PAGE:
My point is exactly as I stated it in my previous post. So many of you think your personal tragedy, your "issue of the moment", or your desire to punish a certain group of offenders, should allow you to circumvent or ignore the Constitution.
Putting mug shots of ACCUSED people, in public places, by the government, unfairly paints them as guilty. BEFORE they have been tried. Found guilty? Put a damn poster up. Charged? Give me a chance in court first, before you label me as a criminal.
I'm not a lawyer, but I can read. You can borrow my reference material if you find yours to be inadequate...

Anonymous said...

As Joe is well aware, at its purist form, the media is the watch dog of the people. Each department has their own policy on if and how a press release should be sent out, however the mug shots themselves are public record, just as court dockets are, and can be used by the media or any individual for that matter, as they so please within the boundaries of the law. And dont tell me about court of the press, Joe is proof that in this day and age one man can be just as effective as large scale media.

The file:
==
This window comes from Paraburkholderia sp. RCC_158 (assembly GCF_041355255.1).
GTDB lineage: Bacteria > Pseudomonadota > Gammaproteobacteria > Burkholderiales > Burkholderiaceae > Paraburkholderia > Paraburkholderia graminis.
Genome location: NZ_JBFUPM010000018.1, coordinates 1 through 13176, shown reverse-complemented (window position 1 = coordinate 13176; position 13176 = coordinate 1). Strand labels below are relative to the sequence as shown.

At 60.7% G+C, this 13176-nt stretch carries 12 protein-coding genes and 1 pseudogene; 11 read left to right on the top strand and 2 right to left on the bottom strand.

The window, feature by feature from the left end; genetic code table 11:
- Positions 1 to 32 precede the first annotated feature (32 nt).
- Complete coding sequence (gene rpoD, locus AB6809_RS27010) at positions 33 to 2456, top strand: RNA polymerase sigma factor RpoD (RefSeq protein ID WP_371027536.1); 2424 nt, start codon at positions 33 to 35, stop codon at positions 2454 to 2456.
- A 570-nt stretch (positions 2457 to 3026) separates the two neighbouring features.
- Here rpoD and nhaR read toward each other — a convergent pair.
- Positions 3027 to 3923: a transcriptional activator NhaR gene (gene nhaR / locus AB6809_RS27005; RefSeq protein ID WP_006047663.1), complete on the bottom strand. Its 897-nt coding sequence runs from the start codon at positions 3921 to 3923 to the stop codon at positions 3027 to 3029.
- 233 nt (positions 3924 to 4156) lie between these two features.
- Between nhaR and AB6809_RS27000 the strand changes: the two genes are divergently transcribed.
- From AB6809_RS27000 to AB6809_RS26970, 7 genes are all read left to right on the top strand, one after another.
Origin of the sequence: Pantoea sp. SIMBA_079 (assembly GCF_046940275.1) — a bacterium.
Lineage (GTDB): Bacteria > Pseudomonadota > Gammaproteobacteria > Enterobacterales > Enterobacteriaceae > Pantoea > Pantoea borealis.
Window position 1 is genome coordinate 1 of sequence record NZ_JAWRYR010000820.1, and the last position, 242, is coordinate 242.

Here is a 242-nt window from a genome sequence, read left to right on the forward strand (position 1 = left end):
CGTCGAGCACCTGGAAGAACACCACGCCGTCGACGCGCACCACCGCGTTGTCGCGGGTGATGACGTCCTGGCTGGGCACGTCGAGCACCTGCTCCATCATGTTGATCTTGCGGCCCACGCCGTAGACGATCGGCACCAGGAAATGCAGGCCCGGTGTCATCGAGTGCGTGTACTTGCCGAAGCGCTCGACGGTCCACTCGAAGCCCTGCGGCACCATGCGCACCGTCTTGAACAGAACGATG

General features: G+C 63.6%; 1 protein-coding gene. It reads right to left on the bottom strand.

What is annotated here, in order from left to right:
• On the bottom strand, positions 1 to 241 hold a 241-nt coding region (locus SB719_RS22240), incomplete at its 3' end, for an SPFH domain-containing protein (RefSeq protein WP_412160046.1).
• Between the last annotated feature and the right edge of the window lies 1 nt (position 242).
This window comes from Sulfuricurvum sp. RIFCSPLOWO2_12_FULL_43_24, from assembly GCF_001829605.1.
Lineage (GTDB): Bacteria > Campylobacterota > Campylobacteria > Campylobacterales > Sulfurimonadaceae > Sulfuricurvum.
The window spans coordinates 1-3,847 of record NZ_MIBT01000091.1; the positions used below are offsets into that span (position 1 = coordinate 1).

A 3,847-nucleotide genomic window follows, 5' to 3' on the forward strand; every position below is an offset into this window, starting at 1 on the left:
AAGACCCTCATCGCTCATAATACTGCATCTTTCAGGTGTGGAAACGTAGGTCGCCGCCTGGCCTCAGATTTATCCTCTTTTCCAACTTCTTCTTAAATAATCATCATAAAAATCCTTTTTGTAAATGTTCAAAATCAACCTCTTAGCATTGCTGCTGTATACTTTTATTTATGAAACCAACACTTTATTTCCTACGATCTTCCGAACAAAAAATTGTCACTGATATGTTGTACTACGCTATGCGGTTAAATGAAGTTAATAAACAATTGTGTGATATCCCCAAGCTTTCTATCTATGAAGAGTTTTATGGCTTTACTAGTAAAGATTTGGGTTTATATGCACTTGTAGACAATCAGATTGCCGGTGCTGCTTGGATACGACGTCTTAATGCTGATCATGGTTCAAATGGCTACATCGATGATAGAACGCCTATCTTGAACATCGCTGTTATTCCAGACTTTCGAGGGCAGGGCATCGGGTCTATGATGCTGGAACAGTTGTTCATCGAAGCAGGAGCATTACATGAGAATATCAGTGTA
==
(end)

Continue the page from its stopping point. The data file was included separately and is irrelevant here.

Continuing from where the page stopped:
Anonymous said...

To lmclain, guess we have the same Constitution. And I guess you didn't read it.

Here's the full phrase from the Fifth Amendment: "nor be deprived of life, liberty, or property, without due process of law;..."

This means that before the government can execute you, lock you up in jail, or fine you, the government has to go through the judicial process. It can't arbitrarily do any of these things.